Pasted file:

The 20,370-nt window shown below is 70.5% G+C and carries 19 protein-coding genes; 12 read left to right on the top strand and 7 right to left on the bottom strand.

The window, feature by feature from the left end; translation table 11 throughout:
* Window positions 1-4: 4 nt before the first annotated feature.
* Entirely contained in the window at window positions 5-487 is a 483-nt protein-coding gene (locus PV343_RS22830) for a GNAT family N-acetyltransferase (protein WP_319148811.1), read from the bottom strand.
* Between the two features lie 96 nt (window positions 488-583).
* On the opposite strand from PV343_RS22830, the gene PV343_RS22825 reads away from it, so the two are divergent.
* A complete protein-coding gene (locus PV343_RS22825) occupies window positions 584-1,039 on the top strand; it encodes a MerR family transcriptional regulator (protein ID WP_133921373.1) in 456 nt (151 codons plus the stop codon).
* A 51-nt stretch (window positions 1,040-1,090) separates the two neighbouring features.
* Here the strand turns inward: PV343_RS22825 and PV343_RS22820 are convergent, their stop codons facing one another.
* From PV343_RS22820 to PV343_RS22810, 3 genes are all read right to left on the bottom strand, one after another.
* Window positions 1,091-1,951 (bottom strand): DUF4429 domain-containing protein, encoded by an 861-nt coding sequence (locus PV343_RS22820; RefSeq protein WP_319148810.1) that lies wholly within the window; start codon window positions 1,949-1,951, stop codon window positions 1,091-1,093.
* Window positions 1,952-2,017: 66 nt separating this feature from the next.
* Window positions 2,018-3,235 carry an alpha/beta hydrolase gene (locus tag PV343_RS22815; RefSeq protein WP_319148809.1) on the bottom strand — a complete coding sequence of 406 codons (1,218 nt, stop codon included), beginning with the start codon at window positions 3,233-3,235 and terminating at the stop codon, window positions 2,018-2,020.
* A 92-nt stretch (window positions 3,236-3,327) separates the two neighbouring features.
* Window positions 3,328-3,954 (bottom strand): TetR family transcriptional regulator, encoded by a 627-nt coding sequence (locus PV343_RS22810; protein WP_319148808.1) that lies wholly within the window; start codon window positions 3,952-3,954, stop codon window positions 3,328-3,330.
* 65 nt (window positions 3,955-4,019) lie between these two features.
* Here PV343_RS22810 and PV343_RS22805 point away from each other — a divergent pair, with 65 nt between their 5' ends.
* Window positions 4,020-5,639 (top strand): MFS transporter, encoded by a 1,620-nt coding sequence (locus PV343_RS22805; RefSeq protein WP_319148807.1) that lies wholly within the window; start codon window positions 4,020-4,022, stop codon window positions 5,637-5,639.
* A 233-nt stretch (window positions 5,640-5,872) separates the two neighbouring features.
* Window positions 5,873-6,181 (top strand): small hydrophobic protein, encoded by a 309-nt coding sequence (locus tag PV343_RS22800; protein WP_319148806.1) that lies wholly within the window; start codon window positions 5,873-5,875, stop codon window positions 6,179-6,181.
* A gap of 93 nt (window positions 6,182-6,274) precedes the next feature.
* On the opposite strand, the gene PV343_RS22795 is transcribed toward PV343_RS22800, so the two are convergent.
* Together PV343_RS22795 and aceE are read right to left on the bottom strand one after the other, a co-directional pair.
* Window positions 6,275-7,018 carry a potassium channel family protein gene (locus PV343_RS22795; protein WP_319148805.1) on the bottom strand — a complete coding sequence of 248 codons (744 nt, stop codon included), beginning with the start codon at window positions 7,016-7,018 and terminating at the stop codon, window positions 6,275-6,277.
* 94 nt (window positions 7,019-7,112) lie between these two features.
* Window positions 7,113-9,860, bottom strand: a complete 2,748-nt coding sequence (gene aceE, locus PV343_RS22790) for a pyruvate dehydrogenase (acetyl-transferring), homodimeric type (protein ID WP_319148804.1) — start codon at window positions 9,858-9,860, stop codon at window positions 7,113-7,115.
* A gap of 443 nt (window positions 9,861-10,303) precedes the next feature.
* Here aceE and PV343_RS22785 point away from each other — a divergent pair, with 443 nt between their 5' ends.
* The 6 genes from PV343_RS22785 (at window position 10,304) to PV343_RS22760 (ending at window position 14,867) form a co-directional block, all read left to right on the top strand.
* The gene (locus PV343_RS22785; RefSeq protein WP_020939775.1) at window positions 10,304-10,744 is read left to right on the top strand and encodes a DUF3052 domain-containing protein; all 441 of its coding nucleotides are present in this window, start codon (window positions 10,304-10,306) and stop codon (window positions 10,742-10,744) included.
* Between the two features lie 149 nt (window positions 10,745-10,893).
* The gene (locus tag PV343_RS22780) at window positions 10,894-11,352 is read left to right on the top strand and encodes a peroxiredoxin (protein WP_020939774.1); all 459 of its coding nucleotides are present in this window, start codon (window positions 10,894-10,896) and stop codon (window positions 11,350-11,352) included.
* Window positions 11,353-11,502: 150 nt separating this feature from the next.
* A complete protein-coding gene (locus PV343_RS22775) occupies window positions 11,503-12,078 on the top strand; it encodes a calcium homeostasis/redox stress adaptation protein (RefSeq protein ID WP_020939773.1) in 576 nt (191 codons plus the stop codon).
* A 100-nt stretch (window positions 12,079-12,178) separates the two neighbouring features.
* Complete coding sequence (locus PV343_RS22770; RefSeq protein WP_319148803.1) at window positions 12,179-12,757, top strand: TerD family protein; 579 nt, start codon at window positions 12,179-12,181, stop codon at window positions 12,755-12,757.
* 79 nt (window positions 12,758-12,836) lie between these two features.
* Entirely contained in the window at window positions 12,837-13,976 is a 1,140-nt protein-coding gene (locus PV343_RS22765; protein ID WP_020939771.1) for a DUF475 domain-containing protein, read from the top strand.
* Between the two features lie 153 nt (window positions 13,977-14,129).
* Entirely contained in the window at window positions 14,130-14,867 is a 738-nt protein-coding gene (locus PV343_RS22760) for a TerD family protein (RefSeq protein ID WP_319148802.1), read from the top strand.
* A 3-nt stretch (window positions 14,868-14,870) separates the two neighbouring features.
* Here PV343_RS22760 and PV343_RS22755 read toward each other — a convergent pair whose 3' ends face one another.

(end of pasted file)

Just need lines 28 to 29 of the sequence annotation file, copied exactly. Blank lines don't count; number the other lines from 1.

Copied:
* Here aceE and PV343_RS22785 point away from each other — a divergent pair, with 443 nt between their 5' ends.
* The 6 genes from PV343_RS22785 (at window position 10,304) to PV343_RS22760 (ending at window position 14,867) form a co-directional block, all read left to right on the top strand.